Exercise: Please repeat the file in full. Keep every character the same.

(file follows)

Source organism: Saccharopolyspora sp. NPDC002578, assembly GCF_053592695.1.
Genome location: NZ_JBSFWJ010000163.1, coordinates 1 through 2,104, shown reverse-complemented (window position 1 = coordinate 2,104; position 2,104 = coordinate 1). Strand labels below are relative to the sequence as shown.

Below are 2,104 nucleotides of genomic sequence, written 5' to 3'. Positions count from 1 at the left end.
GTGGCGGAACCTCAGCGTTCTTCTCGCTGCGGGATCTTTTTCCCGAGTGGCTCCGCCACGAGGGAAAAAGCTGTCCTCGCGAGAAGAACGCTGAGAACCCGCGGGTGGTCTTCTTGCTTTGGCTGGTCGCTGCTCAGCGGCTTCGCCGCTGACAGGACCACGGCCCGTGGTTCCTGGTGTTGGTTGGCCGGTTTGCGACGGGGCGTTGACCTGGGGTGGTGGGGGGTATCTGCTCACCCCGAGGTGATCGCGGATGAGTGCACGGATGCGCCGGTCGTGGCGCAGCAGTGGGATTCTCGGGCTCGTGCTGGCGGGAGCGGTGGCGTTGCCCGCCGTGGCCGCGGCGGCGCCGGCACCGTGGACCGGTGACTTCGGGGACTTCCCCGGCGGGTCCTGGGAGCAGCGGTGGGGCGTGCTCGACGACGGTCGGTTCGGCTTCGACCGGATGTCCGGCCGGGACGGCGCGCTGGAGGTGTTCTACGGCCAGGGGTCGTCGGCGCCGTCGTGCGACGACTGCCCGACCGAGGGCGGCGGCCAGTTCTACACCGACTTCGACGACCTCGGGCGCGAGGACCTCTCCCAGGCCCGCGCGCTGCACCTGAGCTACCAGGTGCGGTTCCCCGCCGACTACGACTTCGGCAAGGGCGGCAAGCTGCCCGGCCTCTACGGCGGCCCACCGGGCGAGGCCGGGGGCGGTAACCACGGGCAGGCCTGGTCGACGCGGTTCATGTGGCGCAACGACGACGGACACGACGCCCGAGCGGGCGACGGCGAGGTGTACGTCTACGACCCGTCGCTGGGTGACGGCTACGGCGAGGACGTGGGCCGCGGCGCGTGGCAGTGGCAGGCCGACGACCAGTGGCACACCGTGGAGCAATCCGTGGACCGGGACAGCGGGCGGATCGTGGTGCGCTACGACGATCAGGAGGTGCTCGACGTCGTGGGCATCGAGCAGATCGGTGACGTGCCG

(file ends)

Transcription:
Source organism: Saccharopolyspora sp. NPDC002578, assembly GCF_053592695.1.
Genome location: NZ_JBSFWJ010000163.1, coordinates 1 through 2,104, shown reverse-complemented (window position 1 = coordinate 2,104; position 2,104 = coordinate 1). Strand labels below are relative to the sequence as shown.

Below are 2,104 nucleotides of genomic sequence, written 5' to 3'. Positions count from 1 at the left end.
GTGGCGGAACCTCAGCGTTCTTCTCGCTGCGGGATCTTTTTCCCGAGTGGCTCCGCCACGAGGGAAAAAGCTGTCCTCGCGAGAAGAACGCTGAGAACCCGCGGGTGGTCTTCTTGCTTTGGCTGGTCGCTGCTCAGCGGCTTCGCCGCTGACAGGACCACGGCCCGTGGTTCCTGGTGTTGGTTGGCCGGTTTGCGACGGGGCGTTGACCTGGGGTGGTGGGGGGTATCTGCTCACCCCGAGGTGATCGCGGATGAGTGCACGGATGCGCCGGTCGTGGCGCAGCAGTGGGATTCTCGGGCTCGTGCTGGCGGGAGCGGTGGCGTTGCCCGCCGTGGCCGCGGCGGCGCCGGCACCGTGGACCGGTGACTTCGGGGACTTCCCCGGCGGGTCCTGGGAGCAGCGGTGGGGCGTGCTCGACGACGGTCGGTTCGGCTTCGACCGGATGTCCGGCCGGGACGGCGCGCTGGAGGTGTTCTACGGCCAGGGGTCGTCGGCGCCGTCGTGCGACGACTGCCCGACCGAGGGCGGCGGCCAGTTCTACACCGACTTCGACGACCTCGGGCGCGAGGACCTCTCCCAGGCCCGCGCGCTGCACCTGAGCTACCAGGTGCGGTTCCCCGCCGACTACGACTTCGGCAAGGGCGGCAAGCTGCCCGGCCTCTACGGCGGCCCACCGGGCGAGGCCGGGGGCGGTAACCACGGGCAGGCCTGGTCGACGCGGTTCATGTGGCGCAACGACGACGGACACGACGCCCGAGCGGGCGACGGCGAGGTGTACGTCTACGACCCGTCGCTGGGTGACGGCTACGGCGAGGACGTGGGCCGCGGCGCGTGGCAGTGGCAGGCCGACGACCAGTGGCACACCGTGGAGCAATCCGTGGACCGGGACAGCGGGCGGATCGTGGTGCGCTACGACGATCAGGAGGTGCTCGACGTCGTGGGCATCGAGCAGATCGGTGACGTGCCG